: Cobblers, even skilled work involves boring repetition to some degree, and some people on super-market checkouts are skilled labour- Staff at Aldi memorize prices, rather than scan, and hence get £7 an hour. Sewing is a skilled activity, as is weaving, and I'll bet both can be cripplingly dull. Skill is not index of pleasure in a task. Being enslaved into doing any job is wrong.

Agreed---which makes your stubborn defense of the social division of labor perverse and unMarxist:

The existence of classes originated in the division of labor, and the division of labor as it has been known up to the present will completely disappear.(4)

It should be clear that Engels is referring to the social division of labor here... classes preceding capitalism (and with it, the division of labor in manufacture) and all...

He continues:

The form of the division of labor which makes one a peasant, another a cobbler, a third a factory worker, a fourth a stock-market operator has already been undermined by machinery and will completely disappear. Education will enable young people quickly to familiarize themselves with the whole system of production and to pass from one branch of production to another in response to the needs of society or their own inclinations. It will therefore free them from the one-sided character which the present-day division of labor impresses upon every individual.(5)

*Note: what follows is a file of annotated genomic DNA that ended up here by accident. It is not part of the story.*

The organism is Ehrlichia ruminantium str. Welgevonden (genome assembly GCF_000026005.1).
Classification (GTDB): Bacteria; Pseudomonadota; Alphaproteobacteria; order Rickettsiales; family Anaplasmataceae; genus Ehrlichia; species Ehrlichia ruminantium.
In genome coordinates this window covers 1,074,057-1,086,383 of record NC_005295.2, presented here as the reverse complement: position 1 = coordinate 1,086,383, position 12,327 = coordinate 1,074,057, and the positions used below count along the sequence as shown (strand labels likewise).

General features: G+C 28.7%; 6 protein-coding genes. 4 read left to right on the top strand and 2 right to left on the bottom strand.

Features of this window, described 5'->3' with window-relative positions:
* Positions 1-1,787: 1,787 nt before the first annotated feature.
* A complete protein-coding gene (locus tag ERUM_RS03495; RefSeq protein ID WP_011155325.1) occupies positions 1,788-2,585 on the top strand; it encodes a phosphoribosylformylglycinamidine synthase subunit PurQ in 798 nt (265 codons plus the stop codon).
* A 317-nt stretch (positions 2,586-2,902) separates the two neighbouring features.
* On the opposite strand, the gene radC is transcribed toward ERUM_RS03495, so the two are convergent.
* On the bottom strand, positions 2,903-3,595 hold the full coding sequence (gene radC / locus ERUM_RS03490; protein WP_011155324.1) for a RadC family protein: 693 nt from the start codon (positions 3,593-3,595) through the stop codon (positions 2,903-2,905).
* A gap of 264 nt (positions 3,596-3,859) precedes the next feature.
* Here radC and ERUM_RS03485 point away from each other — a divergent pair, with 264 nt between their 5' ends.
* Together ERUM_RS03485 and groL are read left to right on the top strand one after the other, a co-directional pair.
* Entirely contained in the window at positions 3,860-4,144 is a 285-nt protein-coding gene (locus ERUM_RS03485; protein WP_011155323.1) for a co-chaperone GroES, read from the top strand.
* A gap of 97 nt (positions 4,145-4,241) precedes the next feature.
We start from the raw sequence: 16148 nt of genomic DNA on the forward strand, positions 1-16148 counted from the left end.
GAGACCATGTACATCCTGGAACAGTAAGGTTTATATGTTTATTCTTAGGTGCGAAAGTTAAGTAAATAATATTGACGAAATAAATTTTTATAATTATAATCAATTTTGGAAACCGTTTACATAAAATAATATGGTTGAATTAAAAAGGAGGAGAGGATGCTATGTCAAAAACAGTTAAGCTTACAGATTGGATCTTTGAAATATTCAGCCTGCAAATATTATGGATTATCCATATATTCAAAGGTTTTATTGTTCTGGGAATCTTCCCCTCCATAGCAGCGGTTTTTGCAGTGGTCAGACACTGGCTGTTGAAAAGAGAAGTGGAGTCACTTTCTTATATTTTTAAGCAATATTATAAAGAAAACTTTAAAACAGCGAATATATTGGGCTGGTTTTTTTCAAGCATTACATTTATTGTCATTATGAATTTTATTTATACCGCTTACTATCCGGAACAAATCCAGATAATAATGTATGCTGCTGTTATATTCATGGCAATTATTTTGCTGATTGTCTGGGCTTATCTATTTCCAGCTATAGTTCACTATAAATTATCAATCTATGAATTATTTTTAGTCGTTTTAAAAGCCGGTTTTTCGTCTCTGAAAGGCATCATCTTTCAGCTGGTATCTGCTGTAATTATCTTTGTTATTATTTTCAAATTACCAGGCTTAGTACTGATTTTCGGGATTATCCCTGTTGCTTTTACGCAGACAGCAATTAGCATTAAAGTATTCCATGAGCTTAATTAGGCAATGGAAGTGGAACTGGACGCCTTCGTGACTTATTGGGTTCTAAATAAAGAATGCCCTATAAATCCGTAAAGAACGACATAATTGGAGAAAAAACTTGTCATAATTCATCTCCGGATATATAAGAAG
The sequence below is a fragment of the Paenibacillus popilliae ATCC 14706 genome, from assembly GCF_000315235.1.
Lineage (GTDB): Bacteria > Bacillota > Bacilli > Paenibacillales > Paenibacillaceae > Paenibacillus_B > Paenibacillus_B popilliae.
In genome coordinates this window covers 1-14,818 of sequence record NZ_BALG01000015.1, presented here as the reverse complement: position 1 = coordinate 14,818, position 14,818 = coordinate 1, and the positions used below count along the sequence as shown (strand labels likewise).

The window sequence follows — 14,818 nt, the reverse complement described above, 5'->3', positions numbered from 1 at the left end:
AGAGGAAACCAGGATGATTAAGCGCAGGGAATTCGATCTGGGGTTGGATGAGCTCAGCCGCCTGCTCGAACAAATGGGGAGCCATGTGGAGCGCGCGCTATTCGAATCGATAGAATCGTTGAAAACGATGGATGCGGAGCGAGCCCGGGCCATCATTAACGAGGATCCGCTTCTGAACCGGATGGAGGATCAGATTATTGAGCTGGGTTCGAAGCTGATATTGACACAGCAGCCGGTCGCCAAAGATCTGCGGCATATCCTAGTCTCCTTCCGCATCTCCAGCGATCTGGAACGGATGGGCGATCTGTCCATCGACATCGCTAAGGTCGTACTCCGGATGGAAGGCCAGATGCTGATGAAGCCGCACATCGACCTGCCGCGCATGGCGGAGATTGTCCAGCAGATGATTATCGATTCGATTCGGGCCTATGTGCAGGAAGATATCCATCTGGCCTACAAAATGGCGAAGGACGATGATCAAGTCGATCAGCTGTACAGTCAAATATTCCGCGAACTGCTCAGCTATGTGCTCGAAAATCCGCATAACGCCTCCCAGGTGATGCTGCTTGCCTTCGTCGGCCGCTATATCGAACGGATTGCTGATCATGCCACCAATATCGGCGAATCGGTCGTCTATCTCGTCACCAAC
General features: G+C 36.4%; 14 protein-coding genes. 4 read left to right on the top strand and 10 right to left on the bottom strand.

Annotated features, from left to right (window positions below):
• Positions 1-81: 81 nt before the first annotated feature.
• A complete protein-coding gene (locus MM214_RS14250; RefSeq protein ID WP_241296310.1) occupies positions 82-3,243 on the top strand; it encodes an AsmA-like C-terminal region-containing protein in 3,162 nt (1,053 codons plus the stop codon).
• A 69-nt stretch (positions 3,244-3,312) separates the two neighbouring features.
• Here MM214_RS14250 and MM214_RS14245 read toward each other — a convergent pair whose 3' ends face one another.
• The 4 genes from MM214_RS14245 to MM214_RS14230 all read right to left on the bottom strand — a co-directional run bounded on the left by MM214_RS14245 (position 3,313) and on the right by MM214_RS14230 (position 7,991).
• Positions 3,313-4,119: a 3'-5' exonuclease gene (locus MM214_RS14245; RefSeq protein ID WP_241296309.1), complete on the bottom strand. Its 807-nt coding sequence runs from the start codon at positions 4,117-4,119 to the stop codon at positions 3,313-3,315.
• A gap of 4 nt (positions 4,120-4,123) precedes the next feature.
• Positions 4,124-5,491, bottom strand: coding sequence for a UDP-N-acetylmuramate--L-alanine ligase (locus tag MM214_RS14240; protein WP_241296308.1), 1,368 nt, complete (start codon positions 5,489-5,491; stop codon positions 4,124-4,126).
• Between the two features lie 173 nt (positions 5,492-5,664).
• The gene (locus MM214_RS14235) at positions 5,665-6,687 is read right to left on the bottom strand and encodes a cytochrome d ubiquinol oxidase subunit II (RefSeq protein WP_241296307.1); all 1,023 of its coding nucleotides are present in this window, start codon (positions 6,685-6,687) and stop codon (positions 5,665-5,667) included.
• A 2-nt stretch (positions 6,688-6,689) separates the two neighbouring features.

Quite clearly, he is referring to abolishing the social division of labor---they very thing you advocate as a 'geographic' necessity.

You defend the idea of a career porter in contradistinction to this explicit statement:

[I]n time to come there will no longer be any professional porters or architects, and that the man who for half an hour gives instructions as an architect will also push a barrow for a period, until his activity as an architect is once again required. It is a fine sort of socialism which perpetuates the professional porter!(6)

And this:

What characterizes the division of labor inside modern society is that it engenders specialized functions, specialists, and craft-idiocy.(7)

You waffle when I present these quotes to you---yet you also defend the social division of labor. Your stance is inconsistent. Because the social division of labor, as Engels put it, CREATED CLASSES your defense of it is also suspect.

: [I]f someone finds portering to be a pleasant job, who am I to stop them doing it? No-one would be forced to porter, if they did not please to do so.

And if EVERYONE rejected the porter's job but still wanted portering done, then it will have to be assigned, won't it?

Equally assigned, I believe, is the consistent Marxist take on the issue.

You've seen my quotes to defend my position.

Now let's see yours.


1. Engels, Principles of Communism, Monthly Review 1952, p. 13, emphasis added.

2. Marx, Critique of the Gotha Program, International 1938, p. 18, emphasis added.

3. Engels, Introduction to Marx's The Civil War in France, International 1940, p. 22.

4. Engels, Principles of Communism, Monthly Review 1952, p. 17.

5. Ibid.

6. Engels, Herr Eugen Dühring's Revolution in Science, International 1935, pp. 228-9.

7. Marx, The Poverty of Philosophy, International n.d., p. 121.